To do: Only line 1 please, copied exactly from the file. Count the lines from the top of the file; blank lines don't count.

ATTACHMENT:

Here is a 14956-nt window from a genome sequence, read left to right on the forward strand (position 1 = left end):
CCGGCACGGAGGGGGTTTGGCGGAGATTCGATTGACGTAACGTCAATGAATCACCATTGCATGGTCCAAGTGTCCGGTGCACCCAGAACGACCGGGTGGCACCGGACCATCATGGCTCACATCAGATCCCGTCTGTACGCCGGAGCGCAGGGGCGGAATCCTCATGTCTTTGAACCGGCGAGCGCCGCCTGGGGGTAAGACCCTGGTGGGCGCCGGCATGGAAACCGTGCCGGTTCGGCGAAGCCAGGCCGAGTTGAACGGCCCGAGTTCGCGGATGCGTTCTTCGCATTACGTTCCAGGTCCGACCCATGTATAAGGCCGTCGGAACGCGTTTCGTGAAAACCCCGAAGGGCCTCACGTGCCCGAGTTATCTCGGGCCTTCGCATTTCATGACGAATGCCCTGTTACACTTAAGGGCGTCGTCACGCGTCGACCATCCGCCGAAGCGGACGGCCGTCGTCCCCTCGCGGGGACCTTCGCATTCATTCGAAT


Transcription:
Here is a 14956-nt window from a genome sequence, read left to right on the forward strand (position 1 = left end):